January 11, 1991: The mayor proposes to acquire the manufacture des tabacs on behalf of the city for 37 million francs, give it to the ministry of education, and leave it to Lionel Jospin to manage the refurbishment and move in the university of social sciences that was notoriously short on space. To raise 37 million francs, the mayor sells the concession rights both for the currently existing car parks as well as for additional six parks that are to be built for 97 million francs. The only question that remains is whether Lionel Jospin will play along. Refurbishing the university costs a multiple of the acquisition price. Even if one were to deduce the city’s contribution, constructing a university elsewhere would have been significantly cheaper. Lionel Jospin knows this all too well. But on March 12, 1992 regional elections are taking place, and Jospin is set to challenge the region’s centre-right incumbent. While his government has significantly increased the region’s academic budget, how much will that matter when it comes to such a contentious issue such as an architectural landmark?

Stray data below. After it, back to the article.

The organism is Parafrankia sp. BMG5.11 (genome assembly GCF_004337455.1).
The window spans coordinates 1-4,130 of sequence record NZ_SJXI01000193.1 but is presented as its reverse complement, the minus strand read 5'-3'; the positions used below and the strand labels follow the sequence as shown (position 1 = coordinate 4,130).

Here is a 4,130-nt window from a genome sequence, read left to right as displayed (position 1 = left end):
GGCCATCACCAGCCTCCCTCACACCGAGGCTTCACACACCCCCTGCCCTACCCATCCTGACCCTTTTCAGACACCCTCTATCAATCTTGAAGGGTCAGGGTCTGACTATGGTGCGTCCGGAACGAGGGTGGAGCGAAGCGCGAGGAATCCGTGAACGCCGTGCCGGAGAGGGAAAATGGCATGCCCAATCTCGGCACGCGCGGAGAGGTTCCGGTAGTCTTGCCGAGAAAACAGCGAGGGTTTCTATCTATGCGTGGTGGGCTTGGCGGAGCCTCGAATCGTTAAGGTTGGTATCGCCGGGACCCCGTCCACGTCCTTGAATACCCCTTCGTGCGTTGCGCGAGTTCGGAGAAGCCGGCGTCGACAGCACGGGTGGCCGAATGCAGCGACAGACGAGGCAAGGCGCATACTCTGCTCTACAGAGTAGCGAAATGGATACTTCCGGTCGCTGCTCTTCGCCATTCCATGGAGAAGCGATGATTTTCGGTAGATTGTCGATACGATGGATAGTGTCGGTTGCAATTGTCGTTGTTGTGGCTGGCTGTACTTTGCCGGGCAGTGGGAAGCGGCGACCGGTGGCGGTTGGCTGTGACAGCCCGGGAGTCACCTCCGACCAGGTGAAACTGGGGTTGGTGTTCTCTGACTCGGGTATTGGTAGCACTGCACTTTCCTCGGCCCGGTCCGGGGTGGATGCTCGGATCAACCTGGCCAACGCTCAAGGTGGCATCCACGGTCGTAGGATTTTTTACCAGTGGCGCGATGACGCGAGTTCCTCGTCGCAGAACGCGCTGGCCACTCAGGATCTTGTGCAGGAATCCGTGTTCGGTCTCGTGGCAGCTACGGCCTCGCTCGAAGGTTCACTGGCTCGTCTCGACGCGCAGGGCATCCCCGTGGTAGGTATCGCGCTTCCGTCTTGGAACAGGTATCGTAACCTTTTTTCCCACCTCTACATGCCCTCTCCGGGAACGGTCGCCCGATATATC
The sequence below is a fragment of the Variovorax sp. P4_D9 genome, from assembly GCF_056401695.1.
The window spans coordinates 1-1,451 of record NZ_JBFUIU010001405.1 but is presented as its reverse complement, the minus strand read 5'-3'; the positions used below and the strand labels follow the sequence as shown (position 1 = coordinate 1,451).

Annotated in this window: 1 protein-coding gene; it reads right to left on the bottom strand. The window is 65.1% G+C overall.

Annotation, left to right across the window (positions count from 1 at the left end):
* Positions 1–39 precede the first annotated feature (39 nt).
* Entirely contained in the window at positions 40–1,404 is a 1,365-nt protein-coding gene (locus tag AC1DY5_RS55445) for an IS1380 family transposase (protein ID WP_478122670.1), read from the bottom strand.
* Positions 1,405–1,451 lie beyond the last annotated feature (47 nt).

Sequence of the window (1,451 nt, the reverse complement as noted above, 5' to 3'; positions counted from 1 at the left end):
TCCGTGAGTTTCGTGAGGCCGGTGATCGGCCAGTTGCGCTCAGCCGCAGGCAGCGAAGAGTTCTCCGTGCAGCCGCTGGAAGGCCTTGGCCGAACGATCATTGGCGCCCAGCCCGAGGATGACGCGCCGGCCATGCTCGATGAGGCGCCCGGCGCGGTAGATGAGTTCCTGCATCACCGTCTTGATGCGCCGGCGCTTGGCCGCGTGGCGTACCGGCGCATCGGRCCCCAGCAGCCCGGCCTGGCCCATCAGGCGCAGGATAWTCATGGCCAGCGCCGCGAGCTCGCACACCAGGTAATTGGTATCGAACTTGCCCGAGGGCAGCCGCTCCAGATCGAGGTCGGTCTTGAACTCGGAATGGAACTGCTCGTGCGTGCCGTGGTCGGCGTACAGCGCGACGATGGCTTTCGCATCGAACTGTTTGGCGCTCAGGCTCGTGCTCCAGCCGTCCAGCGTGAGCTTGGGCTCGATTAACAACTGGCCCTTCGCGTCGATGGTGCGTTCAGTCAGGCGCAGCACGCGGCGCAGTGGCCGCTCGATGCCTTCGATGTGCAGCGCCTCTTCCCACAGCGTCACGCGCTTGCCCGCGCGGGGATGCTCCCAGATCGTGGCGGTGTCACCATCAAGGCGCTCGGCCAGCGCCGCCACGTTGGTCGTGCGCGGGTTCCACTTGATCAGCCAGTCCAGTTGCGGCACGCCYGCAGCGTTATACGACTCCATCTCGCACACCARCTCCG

March – April 1991: Unsurprisingly, Lionel Jospin is evasive. On the April 2, he writes in a preliminary answer to the city that the price tag “should lead him to decline the offer”. A battle of feasibility estimates ensues. The city’s hired consultants project costs of 100 million francs, whereas the shortly after published minister’s estimates go as high as 200 million francs. Meanwhile the region’s president Marc Censi joins forces with the mayor. The region vows to cofinance the building equally with the state, and shortly after doubles down by pledging (combined with the municipality) 70%. Plans are made to launch the first fully regional university. Finally, Jospin is on board. The state will cofinance the refurbishment.
June 9, 1991: La Dépêche reports “Jospin dit oui à la Manufacture”